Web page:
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Young People Under 38 Can Buy Their Own Property Thanks To The Janša Government

Young people face a lot of difficulties in creating their first home, and many have to delay becoming independent for a long time. As a result, they also delay starting a family for even longer. In order to begin to tackle a problem that has been neglected for too long, the Housing Guarantee Scheme was adopted under the previous government of Janez Janša.

The Housing Guarantee Scheme, which has recently entered into force, allows young people aged 38 and under and young families with permanent residence in Slovenia to get a bank loan of up to 200,000 euros for a term of up to 30 years and have the State be their guarantor, when they first need to find a solution to their housing problem.

Although previous governments had a number of mechanisms at their disposal to facilitate citizens’ access to suitable housing, none of the mechanisms were ever used until the previous government took office. The Janša government thus decided to tackle the difficult problem, as they wanted to make it easier for young people to become independent.

The Act on the Housing Guarantee Scheme for Young People was adopted in April and entered into force on the 5th of May this year. As mentioned above, the scheme is aimed at young people up to 38 years of age, who must be members of a young family or employed on a temporary or permanent basis, with an average net salary in the three months preceding the loan application equal to or less than 1.5 times the average monthly net salary in Slovenia. In the year preceding the loan, their total taxable income that was not exempt from income tax must not exceed 1.5 times the average annual net salary in Slovenia.

A guarantee of 100 percent of the liability can be issued by the State for a loan of up to 200,000 euros with a maturity of up to 30 years. The borrower will have to secure the loan with a mortgage on the property and provide participation of at least 20 percent of the loan principal. However, the loans are not only intended for housing but also for the construction of a property, the renovation or extension of a property or the reconstruction of residential property.

According to the SID bank (Slovenska izvozna in razvojna banka – Slovenian Export and Development Bank), the total amount of the quota under the Housing Guarantee Scheme amounts to 300 million euros per year. It will be renewed annually at this level until the end of 2032. As the SID bank works exclusively with legal entities, it will not be the one to grant loans under the Act on the Housing Guarantee Scheme for Young People. The SID bank, however, is mandated to carry out, on behalf and for the account of the State, all operations related to the issuance, monitoring and redemption of guarantees, as well as the supervision of the earmarked use of the guaranteed credits on the basis of the banks’ reports.

In addition to the documents normally required for the granting of a housing loan, the applicants must also submit to the selected bank, among other things, a declaration or proof that the person tackling the housing issue is a first-time homebuyer and a declaration that the property subject to the loan has not yet been the subject of a credit agreement guaranteed by law. In the case of a member of a young family claiming entitlement to the credit, proof must be provided that at least one of the children is not yet of school age.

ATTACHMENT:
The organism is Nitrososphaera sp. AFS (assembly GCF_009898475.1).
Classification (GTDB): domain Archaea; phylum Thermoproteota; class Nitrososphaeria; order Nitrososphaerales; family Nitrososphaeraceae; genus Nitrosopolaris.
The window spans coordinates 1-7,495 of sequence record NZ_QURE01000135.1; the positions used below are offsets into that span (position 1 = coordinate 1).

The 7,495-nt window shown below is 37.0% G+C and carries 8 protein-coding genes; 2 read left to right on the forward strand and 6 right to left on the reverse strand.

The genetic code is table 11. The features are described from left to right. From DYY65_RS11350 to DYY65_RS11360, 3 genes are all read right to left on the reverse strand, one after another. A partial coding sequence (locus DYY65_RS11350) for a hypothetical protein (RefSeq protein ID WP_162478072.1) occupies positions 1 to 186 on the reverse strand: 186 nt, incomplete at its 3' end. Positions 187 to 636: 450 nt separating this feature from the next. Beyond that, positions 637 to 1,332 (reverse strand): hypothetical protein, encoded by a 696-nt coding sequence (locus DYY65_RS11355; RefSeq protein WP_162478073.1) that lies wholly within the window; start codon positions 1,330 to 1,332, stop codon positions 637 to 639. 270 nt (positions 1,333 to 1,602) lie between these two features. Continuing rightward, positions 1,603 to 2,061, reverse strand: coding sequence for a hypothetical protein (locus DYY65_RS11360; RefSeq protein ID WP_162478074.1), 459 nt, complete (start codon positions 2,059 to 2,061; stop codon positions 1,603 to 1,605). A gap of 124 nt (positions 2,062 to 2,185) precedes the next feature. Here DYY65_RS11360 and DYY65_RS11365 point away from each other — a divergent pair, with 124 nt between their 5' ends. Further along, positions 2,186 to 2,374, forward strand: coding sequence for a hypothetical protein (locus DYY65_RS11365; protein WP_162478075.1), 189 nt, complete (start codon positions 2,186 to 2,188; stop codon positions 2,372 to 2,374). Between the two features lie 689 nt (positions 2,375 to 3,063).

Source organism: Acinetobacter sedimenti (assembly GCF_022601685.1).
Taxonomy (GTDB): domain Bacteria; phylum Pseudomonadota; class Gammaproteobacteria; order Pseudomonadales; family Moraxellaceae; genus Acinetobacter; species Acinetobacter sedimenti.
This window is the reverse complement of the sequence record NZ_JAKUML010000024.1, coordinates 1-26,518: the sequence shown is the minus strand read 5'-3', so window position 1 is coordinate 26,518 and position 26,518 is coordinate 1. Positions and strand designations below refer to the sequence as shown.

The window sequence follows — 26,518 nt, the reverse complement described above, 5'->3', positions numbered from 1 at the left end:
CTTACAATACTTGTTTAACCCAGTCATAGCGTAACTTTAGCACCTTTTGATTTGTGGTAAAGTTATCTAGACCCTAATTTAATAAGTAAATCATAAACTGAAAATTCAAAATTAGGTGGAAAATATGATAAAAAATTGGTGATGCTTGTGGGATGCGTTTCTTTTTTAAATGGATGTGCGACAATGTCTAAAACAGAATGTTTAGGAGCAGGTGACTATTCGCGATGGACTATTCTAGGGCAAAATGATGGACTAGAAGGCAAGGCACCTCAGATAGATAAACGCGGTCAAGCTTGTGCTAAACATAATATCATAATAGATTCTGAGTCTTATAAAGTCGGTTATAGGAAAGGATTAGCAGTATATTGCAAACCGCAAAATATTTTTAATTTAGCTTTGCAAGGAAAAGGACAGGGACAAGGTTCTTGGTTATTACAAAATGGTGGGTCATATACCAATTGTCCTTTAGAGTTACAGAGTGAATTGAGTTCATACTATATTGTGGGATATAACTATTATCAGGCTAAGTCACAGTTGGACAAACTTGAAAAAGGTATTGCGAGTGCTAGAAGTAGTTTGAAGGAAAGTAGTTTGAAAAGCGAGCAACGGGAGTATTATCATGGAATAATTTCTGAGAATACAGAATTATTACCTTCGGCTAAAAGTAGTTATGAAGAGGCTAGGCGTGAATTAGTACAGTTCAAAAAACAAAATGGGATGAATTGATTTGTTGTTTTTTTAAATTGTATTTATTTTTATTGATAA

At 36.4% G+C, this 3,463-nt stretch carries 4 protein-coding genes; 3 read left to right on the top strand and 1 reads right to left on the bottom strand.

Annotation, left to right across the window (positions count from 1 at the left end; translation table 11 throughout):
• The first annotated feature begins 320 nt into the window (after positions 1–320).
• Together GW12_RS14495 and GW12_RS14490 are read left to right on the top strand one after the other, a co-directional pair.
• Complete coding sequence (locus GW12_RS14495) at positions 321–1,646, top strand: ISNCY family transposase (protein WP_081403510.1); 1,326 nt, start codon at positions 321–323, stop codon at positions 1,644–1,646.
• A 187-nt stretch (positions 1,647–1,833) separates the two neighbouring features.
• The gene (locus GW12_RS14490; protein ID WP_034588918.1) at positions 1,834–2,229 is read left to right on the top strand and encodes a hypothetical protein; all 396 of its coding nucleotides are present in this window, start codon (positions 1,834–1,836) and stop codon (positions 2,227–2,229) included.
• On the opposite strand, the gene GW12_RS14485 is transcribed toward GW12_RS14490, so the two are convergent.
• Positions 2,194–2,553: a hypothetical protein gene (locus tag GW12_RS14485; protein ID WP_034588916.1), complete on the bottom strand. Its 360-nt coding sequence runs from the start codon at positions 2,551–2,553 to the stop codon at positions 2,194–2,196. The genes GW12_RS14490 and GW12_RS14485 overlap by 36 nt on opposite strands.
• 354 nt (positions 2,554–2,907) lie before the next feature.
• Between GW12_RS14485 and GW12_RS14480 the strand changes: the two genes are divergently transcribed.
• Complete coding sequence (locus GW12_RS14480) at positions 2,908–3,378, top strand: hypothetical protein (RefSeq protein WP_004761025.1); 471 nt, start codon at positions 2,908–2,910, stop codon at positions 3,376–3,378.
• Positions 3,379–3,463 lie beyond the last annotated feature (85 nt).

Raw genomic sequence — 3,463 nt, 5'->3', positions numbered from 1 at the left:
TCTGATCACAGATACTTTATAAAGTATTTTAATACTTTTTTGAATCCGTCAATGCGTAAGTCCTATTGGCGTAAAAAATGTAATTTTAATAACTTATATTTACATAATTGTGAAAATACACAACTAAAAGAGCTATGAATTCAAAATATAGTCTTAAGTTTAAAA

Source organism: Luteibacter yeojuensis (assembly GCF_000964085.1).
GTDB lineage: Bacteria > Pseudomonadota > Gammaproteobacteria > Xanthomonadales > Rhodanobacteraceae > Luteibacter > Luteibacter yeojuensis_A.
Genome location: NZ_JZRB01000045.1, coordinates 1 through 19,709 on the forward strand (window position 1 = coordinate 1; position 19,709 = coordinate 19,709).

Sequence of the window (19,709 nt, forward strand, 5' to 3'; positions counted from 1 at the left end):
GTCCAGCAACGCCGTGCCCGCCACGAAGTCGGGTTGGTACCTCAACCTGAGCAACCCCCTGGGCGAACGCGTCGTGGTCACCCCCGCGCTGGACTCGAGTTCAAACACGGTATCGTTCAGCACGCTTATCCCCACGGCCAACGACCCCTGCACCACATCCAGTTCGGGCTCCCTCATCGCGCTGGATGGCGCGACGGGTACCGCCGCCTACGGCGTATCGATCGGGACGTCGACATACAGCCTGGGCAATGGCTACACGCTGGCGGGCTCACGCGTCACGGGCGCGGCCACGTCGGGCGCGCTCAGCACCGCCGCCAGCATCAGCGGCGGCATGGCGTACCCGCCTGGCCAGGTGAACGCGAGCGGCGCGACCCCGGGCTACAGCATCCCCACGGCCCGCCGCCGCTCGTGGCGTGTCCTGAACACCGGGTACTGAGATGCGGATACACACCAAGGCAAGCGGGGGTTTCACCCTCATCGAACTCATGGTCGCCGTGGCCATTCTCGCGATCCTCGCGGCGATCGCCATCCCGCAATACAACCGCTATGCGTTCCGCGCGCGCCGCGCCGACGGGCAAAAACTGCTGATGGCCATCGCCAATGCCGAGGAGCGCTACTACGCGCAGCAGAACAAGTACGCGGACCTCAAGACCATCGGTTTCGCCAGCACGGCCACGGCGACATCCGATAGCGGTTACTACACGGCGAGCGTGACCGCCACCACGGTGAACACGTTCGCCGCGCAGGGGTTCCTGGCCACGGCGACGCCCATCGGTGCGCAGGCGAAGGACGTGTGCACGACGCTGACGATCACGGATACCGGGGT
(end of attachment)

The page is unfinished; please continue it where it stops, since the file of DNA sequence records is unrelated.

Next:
The previous government also laid the foundations for faster development of the rental housing market across the country

The previous government, which was led by Janez Janša, adopted a number of measures to improve the housing situation in Slovenia. One of the most important is certainly the adoption of the Act on the Housing Guarantee Scheme for Young People, which will make it easier for young people to get their own homes. The main objective of the Act is to make it easier, simpler and quicker for young people starting a family or being part of a young family, those in temporary or permanent employment, whose creditworthiness is generally low, to find their first home through a guarantee from the Republic of Slovenia for their credit.

All left-wing governments that have been in power in the last ten years combined have built just 340 public rental homes in the last ten years. The foundations for faster development of the rental housing market across the country were also laid under the previous, Janša government. Namely, in 2021, an amendment to the Housing Act was adopted, which included key solutions to establish a functioning housing policy and ensure sufficient affordable rental housing, as well as stipulated that additional funding for the construction of rental housing will also be provided through the Recovery and Resilience Plan. Amendments to the Spatial Management Act, the Building Act, and the Housing Act have also been made to accelerate the construction of new housing. Based on the projects already started and those that are currently in the planning phase, it is foreseen that the Housing Fund of the Republic of Slovenia alone will offer almost four thousand new rental units on the market over the next five years, while the city and municipal funds will build an additional 1,500 units at the expense of government incentives and amended legislation, all across the country.

If you want to find out how to get a loan under the aforementioned scheme, you can read about it here (in Slovenian). 

Nina Žoher

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